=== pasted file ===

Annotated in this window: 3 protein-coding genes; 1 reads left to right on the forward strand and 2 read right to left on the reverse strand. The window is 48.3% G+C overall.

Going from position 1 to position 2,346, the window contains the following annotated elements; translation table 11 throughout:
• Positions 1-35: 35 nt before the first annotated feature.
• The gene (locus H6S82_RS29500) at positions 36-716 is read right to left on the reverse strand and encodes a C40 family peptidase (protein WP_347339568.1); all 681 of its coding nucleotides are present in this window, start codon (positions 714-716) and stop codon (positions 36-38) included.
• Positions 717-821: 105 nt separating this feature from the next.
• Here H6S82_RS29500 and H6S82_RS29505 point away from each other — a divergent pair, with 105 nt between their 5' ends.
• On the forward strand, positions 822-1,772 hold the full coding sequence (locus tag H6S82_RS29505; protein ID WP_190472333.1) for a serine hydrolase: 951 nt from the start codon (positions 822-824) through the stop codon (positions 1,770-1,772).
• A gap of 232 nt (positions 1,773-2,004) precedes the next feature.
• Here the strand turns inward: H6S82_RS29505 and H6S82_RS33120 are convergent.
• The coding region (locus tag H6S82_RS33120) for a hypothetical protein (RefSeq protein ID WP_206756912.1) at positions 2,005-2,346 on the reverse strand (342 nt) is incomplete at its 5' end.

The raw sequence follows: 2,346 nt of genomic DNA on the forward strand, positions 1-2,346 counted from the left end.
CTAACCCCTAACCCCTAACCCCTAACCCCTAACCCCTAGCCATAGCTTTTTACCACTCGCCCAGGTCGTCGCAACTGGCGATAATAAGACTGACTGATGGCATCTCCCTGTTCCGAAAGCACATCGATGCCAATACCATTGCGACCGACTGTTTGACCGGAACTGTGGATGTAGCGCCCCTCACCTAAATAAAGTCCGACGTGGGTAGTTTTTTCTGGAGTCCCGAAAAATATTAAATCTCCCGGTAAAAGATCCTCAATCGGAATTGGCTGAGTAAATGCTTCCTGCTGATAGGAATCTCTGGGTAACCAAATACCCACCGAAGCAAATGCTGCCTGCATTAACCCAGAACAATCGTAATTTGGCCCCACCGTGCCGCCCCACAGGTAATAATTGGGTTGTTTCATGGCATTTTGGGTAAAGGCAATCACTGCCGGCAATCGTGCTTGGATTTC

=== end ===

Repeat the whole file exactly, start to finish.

Annotated in this window: 3 protein-coding genes; 1 reads left to right on the forward strand and 2 read right to left on the reverse strand. The window is 48.3% G+C overall.

Going from position 1 to position 2,346, the window contains the following annotated elements; translation table 11 throughout:
• Positions 1-35: 35 nt before the first annotated feature.
• The gene (locus H6S82_RS29500) at positions 36-716 is read right to left on the reverse strand and encodes a C40 family peptidase (protein WP_347339568.1); all 681 of its coding nucleotides are present in this window, start codon (positions 714-716) and stop codon (positions 36-38) included.
• Positions 717-821: 105 nt separating this feature from the next.
• Here H6S82_RS29500 and H6S82_RS29505 point away from each other — a divergent pair, with 105 nt between their 5' ends.
• On the forward strand, positions 822-1,772 hold the full coding sequence (locus tag H6S82_RS29505; protein ID WP_190472333.1) for a serine hydrolase: 951 nt from the start codon (positions 822-824) through the stop codon (positions 1,770-1,772).
• A gap of 232 nt (positions 1,773-2,004) precedes the next feature.
• Here the strand turns inward: H6S82_RS29505 and H6S82_RS33120 are convergent.
• The coding region (locus tag H6S82_RS33120) for a hypothetical protein (RefSeq protein ID WP_206756912.1) at positions 2,005-2,346 on the reverse strand (342 nt) is incomplete at its 5' end.

The raw sequence follows: 2,346 nt of genomic DNA on the forward strand, positions 1-2,346 counted from the left end.
CTAACCCCTAACCCCTAACCCCTAACCCCTAACCCCTAGCCATAGCTTTTTACCACTCGCCCAGGTCGTCGCAACTGGCGATAATAAGACTGACTGATGGCATCTCCCTGTTCCGAAAGCACATCGATGCCAATACCATTGCGACCGACTGTTTGACCGGAACTGTGGATGTAGCGCCCCTCACCTAAATAAAGTCCGACGTGGGTAGTTTTTTCTGGAGTCCCGAAAAATATTAAATCTCCCGGTAAAAGATCCTCAATCGGAATTGGCTGAGTAAATGCTTCCTGCTGATAGGAATCTCTGGGTAACCAAATACCCACCGAAGCAAATGCTGCCTGCATTAACCCAGAACAATCGTAATTTGGCCCCACCGTGCCGCCCCACAGGTAATAATTGGGTTGTTTCATGGCATTTTGGGTAAAGGCAATCACTGCCGGCAATCGTGCTTGGATTTC